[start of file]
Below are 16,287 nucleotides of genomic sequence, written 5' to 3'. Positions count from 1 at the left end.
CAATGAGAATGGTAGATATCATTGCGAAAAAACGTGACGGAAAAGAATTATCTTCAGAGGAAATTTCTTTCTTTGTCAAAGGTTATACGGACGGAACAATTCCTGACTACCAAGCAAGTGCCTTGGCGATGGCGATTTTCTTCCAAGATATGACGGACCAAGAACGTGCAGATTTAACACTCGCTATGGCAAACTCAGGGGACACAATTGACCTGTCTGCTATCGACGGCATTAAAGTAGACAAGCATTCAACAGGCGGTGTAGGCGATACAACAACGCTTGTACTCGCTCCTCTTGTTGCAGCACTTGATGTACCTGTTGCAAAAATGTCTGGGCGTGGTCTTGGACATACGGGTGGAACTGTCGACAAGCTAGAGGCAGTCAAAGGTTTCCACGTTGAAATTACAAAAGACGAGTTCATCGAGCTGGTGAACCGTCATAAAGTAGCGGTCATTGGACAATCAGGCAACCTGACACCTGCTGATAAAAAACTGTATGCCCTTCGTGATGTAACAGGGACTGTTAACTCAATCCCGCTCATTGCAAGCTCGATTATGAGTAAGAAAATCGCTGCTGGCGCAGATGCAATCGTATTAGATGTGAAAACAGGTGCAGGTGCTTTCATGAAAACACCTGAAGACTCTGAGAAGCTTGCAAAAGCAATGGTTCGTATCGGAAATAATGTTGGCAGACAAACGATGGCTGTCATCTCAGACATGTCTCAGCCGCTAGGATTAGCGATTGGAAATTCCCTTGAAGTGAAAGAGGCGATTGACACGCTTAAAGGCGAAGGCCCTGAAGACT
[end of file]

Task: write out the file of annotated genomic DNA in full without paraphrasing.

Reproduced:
Below are 16,287 nucleotides of genomic sequence, written 5' to 3'. Positions count from 1 at the left end.
CAATGAGAATGGTAGATATCATTGCGAAAAAACGTGACGGAAAAGAATTATCTTCAGAGGAAATTTCTTTCTTTGTCAAAGGTTATACGGACGGAACAATTCCTGACTACCAAGCAAGTGCCTTGGCGATGGCGATTTTCTTCCAAGATATGACGGACCAAGAACGTGCAGATTTAACACTCGCTATGGCAAACTCAGGGGACACAATTGACCTGTCTGCTATCGACGGCATTAAAGTAGACAAGCATTCAACAGGCGGTGTAGGCGATACAACAACGCTTGTACTCGCTCCTCTTGTTGCAGCACTTGATGTACCTGTTGCAAAAATGTCTGGGCGTGGTCTTGGACATACGGGTGGAACTGTCGACAAGCTAGAGGCAGTCAAAGGTTTCCACGTTGAAATTACAAAAGACGAGTTCATCGAGCTGGTGAACCGTCATAAAGTAGCGGTCATTGGACAATCAGGCAACCTGACACCTGCTGATAAAAAACTGTATGCCCTTCGTGATGTAACAGGGACTGTTAACTCAATCCCGCTCATTGCAAGCTCGATTATGAGTAAGAAAATCGCTGCTGGCGCAGATGCAATCGTATTAGATGTGAAAACAGGTGCAGGTGCTTTCATGAAAACACCTGAAGACTCTGAGAAGCTTGCAAAAGCAATGGTTCGTATCGGAAATAATGTTGGCAGACAAACGATGGCTGTCATCTCAGACATGTCTCAGCCGCTAGGATTAGCGATTGGAAATTCCCTTGAAGTGAAAGAGGCGATTGACACGCTTAAAGGCGAAGGCCCTGAAGACT